Book Image

Deep Reinforcement Learning with Python - Second Edition

By : Sudharsan Ravichandiran
Book Image

Deep Reinforcement Learning with Python - Second Edition

By: Sudharsan Ravichandiran

Overview of this book

With significant enhancements in the quality and quantity of algorithms in recent years, this second edition of Hands-On Reinforcement Learning with Python has been revamped into an example-rich guide to learning state-of-the-art reinforcement learning (RL) and deep RL algorithms with TensorFlow 2 and the OpenAI Gym toolkit. In addition to exploring RL basics and foundational concepts such as Bellman equation, Markov decision processes, and dynamic programming algorithms, this second edition dives deep into the full spectrum of value-based, policy-based, and actor-critic RL methods. It explores state-of-the-art algorithms such as DQN, TRPO, PPO and ACKTR, DDPG, TD3, and SAC in depth, demystifying the underlying math and demonstrating implementations through simple code examples. The book has several new chapters dedicated to new RL techniques, including distributional RL, imitation learning, inverse RL, and meta RL. You will learn to leverage stable baselines, an improvement of OpenAI’s baseline library, to effortlessly implement popular RL algorithms. The book concludes with an overview of promising approaches such as meta-learning and imagination augmented agents in research. By the end, you will become skilled in effectively employing RL and deep RL in your real-world projects.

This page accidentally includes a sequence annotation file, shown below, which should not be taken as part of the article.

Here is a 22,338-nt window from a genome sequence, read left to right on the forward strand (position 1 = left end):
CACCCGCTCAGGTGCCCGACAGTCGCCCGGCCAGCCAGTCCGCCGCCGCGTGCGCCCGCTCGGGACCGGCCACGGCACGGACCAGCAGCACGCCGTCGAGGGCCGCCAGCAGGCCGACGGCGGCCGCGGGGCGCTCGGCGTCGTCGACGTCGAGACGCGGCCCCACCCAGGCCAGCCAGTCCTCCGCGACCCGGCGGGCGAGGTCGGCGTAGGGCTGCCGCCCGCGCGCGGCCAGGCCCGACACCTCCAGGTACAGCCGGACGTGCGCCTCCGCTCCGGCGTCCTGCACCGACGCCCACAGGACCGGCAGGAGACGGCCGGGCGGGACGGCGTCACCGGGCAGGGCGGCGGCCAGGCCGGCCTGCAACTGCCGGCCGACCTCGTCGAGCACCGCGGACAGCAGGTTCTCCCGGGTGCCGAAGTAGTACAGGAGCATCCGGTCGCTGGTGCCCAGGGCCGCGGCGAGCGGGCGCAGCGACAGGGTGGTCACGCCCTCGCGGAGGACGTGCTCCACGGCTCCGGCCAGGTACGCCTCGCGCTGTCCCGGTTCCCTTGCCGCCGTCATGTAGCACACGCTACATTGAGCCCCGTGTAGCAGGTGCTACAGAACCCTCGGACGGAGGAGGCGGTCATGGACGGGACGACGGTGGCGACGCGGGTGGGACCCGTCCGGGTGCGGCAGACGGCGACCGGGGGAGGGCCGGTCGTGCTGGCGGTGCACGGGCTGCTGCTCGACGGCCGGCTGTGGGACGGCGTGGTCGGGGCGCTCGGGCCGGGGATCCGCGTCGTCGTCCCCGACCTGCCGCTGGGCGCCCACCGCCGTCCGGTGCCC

Table of Contents (22 chapters)
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We started the chapter by understanding how distributional reinforcement learning works. We learned that in distributional reinforcement learning, instead of selecting an action based on the expected return, we select the action based on the distribution of return, which is often called the value distribution or return distribution.

Next, we learned about the categorical DQN algorithm, also known as C51, where we feed the state and support of the distribution as the input and the network returns the probabilities of the value distribution. We also learned how the projection step matches the support of the target and predicted the value distribution so that we can apply the cross entropy loss.

Going ahead, we learned about quantile regression DQNs, where we feed the state and also the equally divided cumulative probabilities as input to the network and it returns the support value of the distribution.

At the end of the chapter, we learned about how D4PG...